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Thread: Pineapple's Greenhouse

  1. #17
    Whimgrinder's Avatar
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    Gravel floors = weeds, weeds and more weeds. You will weed the floors endlessly for the life of the greenhouse. There are greenhouse floor solutions sold by Grower's Supply in Cali, and many others. There are special pavers for greenhouse floors that you place on top of packed gravel, those are a nice clean option.

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    Formerly known as Pineapple Nepenthesis's Avatar
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    Quote Originally Posted by Aric View Post
    Very cool. That is similar to my greenhouse. I know what you mean about the instructions, took me forever to put it up. I look forward to seeing your progress with it!
    Yeah, but even after all that labor to get it perfect, there are small gaps in the structure where warm air can escape. I'm going to caulk those little spaces as well as all of the panels to prevent heat from escaping.

    Quote Originally Posted by Whimgrinder View Post
    Gravel floors = weeds, weeds and more weeds. You will weed the floors endlessly for the life of the greenhouse. There are greenhouse floor solutions sold by Grower's Supply in Cali, and many others. There are special pavers for greenhouse floors that you place on top of packed gravel, those are a nice clean option.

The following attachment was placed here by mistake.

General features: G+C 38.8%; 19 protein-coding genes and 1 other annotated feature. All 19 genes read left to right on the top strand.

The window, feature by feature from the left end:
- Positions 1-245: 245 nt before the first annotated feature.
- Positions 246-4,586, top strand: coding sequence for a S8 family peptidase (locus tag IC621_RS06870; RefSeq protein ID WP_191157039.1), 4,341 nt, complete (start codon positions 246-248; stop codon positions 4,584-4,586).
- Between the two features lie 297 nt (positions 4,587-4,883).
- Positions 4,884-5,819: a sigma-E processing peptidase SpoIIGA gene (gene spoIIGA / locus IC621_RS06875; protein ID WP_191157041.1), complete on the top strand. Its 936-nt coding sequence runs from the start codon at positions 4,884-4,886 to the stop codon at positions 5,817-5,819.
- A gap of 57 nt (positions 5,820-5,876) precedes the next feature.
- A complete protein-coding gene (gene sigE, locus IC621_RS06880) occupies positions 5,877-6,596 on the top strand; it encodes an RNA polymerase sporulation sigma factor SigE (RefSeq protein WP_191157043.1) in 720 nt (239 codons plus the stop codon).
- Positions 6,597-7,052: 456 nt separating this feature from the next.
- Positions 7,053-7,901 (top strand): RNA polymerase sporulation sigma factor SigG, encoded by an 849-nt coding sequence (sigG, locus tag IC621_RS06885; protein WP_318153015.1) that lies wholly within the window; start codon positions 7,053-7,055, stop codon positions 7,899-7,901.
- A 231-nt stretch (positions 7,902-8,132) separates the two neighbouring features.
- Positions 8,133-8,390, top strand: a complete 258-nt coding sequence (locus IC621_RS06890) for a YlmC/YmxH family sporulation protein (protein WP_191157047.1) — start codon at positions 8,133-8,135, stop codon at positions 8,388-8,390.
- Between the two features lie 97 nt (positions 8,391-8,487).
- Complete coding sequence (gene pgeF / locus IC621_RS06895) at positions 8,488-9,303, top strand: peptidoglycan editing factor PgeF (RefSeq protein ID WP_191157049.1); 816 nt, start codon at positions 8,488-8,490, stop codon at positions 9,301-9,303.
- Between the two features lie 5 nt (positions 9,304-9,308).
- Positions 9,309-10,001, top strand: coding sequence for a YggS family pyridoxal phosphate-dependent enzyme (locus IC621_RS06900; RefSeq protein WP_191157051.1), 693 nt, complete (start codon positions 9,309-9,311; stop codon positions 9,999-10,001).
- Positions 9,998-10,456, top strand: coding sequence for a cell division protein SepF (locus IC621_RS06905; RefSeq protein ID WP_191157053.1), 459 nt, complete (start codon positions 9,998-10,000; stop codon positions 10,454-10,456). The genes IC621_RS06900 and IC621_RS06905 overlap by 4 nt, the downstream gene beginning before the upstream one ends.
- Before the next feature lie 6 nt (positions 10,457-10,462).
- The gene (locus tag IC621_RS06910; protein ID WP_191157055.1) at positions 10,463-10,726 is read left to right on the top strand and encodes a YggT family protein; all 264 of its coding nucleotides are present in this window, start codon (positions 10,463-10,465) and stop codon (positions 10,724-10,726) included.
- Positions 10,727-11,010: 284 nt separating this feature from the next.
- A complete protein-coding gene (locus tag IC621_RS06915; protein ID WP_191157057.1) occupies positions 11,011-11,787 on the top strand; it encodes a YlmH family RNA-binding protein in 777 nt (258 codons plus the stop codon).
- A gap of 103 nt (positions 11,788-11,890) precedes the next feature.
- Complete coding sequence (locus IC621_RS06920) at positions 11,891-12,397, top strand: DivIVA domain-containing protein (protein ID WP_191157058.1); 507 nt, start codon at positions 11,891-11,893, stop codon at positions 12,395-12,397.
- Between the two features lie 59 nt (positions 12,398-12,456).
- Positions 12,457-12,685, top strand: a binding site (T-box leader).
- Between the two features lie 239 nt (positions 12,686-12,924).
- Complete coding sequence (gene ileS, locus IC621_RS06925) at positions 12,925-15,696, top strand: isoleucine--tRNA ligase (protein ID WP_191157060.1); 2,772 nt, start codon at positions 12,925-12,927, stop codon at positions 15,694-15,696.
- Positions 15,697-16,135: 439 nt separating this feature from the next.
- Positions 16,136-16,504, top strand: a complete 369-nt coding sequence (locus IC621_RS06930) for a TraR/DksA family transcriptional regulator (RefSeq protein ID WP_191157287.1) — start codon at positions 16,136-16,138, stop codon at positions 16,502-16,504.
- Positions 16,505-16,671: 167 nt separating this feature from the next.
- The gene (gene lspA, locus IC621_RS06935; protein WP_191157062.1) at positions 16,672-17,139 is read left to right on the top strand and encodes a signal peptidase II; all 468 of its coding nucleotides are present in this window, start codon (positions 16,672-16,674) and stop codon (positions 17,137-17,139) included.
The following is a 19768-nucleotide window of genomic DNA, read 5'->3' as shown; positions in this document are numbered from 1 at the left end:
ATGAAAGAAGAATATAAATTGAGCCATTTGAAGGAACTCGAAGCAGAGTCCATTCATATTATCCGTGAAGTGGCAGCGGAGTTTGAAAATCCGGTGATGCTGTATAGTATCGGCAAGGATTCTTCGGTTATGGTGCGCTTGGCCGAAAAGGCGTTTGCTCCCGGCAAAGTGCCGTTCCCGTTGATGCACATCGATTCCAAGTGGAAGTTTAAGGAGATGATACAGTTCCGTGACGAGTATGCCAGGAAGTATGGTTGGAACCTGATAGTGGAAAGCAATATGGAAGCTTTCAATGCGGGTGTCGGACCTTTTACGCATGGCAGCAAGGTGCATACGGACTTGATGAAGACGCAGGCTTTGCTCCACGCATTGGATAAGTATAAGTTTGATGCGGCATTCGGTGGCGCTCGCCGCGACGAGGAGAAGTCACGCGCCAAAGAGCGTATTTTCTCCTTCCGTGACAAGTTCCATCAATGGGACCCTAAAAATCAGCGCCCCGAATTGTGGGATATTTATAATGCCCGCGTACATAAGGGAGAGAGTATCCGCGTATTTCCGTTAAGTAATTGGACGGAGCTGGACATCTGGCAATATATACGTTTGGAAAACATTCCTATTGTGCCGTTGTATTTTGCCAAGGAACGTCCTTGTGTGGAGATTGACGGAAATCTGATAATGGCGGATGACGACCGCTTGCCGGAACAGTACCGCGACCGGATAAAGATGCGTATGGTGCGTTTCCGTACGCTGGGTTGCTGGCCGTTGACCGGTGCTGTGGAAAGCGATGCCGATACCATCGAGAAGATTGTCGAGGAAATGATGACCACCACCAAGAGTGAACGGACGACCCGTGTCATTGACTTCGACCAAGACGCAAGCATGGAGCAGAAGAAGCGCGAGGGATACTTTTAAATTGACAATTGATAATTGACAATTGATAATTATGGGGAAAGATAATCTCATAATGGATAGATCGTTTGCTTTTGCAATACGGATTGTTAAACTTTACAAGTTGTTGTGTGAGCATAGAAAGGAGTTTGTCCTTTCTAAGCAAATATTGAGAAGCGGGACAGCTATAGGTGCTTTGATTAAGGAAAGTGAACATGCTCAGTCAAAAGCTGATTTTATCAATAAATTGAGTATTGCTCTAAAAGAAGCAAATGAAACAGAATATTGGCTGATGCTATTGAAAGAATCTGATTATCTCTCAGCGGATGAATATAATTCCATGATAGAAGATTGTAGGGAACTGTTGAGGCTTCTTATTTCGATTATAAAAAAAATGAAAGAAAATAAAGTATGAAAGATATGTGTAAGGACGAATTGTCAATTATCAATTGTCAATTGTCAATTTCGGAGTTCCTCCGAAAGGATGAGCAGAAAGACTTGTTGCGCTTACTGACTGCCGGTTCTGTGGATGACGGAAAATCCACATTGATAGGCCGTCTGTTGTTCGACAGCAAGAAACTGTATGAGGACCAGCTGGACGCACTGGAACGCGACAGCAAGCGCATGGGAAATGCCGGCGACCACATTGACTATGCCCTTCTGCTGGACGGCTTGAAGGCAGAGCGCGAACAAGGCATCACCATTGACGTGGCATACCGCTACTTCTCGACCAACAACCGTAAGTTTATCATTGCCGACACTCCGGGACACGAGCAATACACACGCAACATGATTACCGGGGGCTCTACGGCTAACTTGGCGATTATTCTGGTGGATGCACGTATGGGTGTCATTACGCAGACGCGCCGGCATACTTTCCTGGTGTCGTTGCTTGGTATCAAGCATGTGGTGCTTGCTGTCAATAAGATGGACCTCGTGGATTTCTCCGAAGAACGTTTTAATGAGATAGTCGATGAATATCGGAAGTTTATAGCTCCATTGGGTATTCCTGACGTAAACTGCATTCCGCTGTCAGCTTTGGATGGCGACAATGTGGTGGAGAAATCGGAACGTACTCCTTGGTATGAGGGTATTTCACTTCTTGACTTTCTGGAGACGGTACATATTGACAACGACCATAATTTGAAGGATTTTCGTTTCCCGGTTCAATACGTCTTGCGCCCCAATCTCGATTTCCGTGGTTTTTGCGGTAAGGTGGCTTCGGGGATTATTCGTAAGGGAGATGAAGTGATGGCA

They sell 3' x 36' rolls of cloth ground cover at OSH, so I'm going to make a trip to get a roll or two so that I can cover the entire floor with that. Then, I can put down gravel or bark or whatever else I feel like sticking down on the floor.

  3. #19
    UnstuckinTime's Avatar
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    On your passive heating question, I have two cents I can toss your way.

    Take large, plastic, clear containers (Or just a lot of two liter soda bottles, whatever) and fill em full of water but add a whole bunch of food coloring to make the water black. Darker water absorbs heat more efficiently, and is likely to get warmer as a result, and should help keep things warm at night for you
    "The plants you grow, end up growing you."


    My Grow List:
    http://www.terraforums.com/forums/sh...d.php?t=123995

  4. #20
    sarracenia lover dionae's Avatar